Many consumers use tablets solely at home and not as a mobile device

New technologies and old cars damp US market for standard TV sets

Consumer Electronics Association data shows high-end (plasma) or immature (3D and Internet-connected) tend to be ahead.

In its 2011 mid-year forecast, the CEA said in late June that while some categories are strongly ahead, they tend to be those that are either high-end (plasma) or immature (3D and Internet-connected).

Shawn DuBravac, the CEA’s chief economist, noted that while CE is faring better than more traditional categories, there is concern that pent-up demand for automotive purchases could eat into its sales. The average US family car is now 10 years old.

LCD, which is becoming the mainstay of the US TV market, suffered a 3.5 per cent drop in April. By contrast, plasma has been up 5.5 per cent (against a forecast 4.6 per cent).

The CEA now believes that 3.3 million 3D sets could be sold by the end of the year. Internet-enabled TVs are on course for 6.3 million sales against a forecast 5.2 million. In both cases, however, these are relatively modest numbers compared with the overall size of the US market.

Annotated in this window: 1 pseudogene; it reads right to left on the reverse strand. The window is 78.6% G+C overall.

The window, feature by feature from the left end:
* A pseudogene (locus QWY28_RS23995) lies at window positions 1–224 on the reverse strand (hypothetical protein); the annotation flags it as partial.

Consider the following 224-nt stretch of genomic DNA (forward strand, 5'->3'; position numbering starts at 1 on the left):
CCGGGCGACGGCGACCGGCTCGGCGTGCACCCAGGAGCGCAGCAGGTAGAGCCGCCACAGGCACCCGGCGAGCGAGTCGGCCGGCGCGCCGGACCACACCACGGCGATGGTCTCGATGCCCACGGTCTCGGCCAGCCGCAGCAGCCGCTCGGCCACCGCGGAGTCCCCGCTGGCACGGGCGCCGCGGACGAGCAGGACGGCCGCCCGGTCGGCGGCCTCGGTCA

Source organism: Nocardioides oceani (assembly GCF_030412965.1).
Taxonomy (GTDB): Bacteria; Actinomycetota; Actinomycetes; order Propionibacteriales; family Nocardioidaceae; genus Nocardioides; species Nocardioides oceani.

There is also the prospect that rapid adoption of tablets may be cannibalising purchases of smaller screen-size regular TVs.

The CEA expects 42 million tablets to be sold this year against an originally forecast 35 million, but DuBravac noted significant differences in the expected use model.

Specifically, many consumers see tablets as domestic rather than mobile. “Many of them use the product at home or where they have a static Wi-Fi connection. Few use them at work or travelling,” DuBravac said.

His comments echoed the view of Rich Beyer, CEO of Freescale Semiconductor, one of the main suppliers of tablet silicon.

At his company’s Freescale Technology Forum in June, Beyer ruled out competing for large OEM designs in cellular tablets on the grounds that the Wi-Fi-based ‘white box’ market remains strong and efforts to win OEM contracts are likely to turn into a bloodbath for suppliers.

The CEA data also suggests that energy management, one of the ‘green’ sectors seen as potentially driving future CE growth, has yet to gain much traction.

In a survey, the association found that while 60 per cent of consumers are concerned about levels of electricity consumption, only 36 per cent are aware of energy management programmes and just 10 million of 119 million US households have enrolled in them.

“Our survey found there is little difference in the bills of those enrolled in electricity management programmes and those who are not, which indicates further development by industry, utilities and government is needed to realise the vision of a smart grid that could bring about more meaningful cost savings to consumers,” said Steve Koenig, CEA’s director of industry analysis.

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